Nov. 20th, 2007

chavvah: (hulk smash)
Oh no you didn't!

Actually, I'm not really that surprised. But it still merited a mention. Booo.

ETA:

Okay, here is me explaining my point of view a bit more concertedly.

I am not saying the guy was wrong for not being attracted to his partner anymore--it happens. God knows it's happened to me before, although it didn't really have anything to do with weight. Sometimes you just fall out of lust with someone. And as frequently as I disagree with Dan Savage, I also don't believe he is wrong for advising the guy to talk to his partner about his issue.

I did think, however, that the way Savage worded his answer could have been a lot less negative towards women who happen to be fat and who are happy with their health and the way they look. Women like me, for example. I don't particularly like my movements to be described using the word "waddle"--I don't waddle. I am actually very graceful.

I don't like it being assumed that all of my problems will be solved if I lose weight--the guy mentions a lot of other health issues his wife has, such as bad skin, smelly gas, poor eating habits, etc, yet the weight issue is the one that gets fixated on, and the only one Dan makes light of.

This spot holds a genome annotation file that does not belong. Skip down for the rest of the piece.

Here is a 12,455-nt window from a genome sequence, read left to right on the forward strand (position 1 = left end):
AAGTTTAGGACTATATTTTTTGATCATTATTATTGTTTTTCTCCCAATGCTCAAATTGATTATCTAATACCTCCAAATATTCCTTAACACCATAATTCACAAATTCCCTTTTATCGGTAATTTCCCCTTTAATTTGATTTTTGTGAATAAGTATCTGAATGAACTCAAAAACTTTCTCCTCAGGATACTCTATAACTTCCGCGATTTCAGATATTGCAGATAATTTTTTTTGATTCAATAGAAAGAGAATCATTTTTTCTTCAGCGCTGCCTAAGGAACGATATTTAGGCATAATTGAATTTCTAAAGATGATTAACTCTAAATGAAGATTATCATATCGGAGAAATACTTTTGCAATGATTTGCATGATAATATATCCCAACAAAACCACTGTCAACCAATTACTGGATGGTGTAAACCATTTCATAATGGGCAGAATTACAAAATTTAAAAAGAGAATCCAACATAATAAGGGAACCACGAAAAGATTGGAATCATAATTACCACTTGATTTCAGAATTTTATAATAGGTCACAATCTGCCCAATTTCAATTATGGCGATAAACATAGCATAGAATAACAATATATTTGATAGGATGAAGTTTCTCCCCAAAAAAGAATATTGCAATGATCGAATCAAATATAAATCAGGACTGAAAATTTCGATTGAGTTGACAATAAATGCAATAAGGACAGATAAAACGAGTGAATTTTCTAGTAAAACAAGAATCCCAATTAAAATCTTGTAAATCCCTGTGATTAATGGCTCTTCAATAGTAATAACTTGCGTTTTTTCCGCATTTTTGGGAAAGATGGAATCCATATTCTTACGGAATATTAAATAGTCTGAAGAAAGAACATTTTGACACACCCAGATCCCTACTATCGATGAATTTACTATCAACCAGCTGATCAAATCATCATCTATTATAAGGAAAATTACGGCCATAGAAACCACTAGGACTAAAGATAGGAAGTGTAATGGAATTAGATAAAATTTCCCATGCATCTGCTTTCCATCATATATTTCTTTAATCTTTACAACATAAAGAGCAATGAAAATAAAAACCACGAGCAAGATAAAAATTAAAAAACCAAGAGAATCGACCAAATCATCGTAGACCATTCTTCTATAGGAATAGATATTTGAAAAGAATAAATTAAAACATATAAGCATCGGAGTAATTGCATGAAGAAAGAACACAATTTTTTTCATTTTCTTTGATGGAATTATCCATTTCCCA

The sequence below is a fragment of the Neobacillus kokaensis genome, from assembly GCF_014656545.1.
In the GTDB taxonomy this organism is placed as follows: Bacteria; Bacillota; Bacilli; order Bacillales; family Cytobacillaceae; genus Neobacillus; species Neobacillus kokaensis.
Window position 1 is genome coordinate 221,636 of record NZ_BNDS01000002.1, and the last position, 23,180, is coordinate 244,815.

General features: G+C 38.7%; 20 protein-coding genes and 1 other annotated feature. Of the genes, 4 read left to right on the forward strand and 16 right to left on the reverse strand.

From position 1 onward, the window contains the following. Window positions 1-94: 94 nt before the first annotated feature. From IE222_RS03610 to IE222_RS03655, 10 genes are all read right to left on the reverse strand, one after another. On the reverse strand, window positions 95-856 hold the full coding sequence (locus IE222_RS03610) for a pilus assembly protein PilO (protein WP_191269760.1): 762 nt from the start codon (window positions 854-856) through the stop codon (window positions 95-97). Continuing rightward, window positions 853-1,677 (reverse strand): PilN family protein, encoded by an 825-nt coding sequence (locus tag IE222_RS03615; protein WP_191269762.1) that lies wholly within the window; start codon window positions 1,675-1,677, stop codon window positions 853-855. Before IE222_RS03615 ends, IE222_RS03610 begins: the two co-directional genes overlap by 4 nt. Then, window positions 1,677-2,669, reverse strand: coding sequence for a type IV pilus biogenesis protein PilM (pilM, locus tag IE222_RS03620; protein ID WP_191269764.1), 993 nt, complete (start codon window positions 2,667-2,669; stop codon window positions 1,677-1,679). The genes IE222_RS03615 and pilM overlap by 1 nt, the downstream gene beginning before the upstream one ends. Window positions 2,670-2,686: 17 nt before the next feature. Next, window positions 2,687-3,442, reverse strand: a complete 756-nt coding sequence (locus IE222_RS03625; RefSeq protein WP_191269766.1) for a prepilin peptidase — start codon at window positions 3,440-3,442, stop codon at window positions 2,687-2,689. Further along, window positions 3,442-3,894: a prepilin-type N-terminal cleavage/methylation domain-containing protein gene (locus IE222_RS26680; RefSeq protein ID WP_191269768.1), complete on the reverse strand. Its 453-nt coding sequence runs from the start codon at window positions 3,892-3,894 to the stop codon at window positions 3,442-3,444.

In recent columns, he has advised a woman who wasn't sexually attracted to her nice, loving partner to reconsider whether she wanted to continue the relationship, and counseled a gay man who thought his partner was getting a bit pudgy to move on or risk subconsciously sabotaging the relationship. But in this week's response, his advice is laden with implicit blame:

Try saying something like this: "Honestly, I love you, but I'm not as physically attracted as I'd like to be. Can I help you work out a bit?"

and

It's not that hard to say, "You have gotten fat and unattractive and my sex drive is nil, so can we do something about it before I bail on you?"

and my personal favourite,

Open communication means revealing your thoughts so the other person can take action. Which sometimes means saying, "Unless you take up jogging and lose 35 pounds, sweetie, I'm going to have a hard time being sexually excited about you." The partner either laces up the running shoes or they waddle on with their life.

I don't know, it's possible that I'm overreacting. When you deal with that negative attitude every time you eat a cookie in public, it's hard not to. But I feel that his language was very telling, particularly since this is not his first time dealing with the issue of a partner becoming less attracted--or even a partner becoming less attracted because of weight gain.

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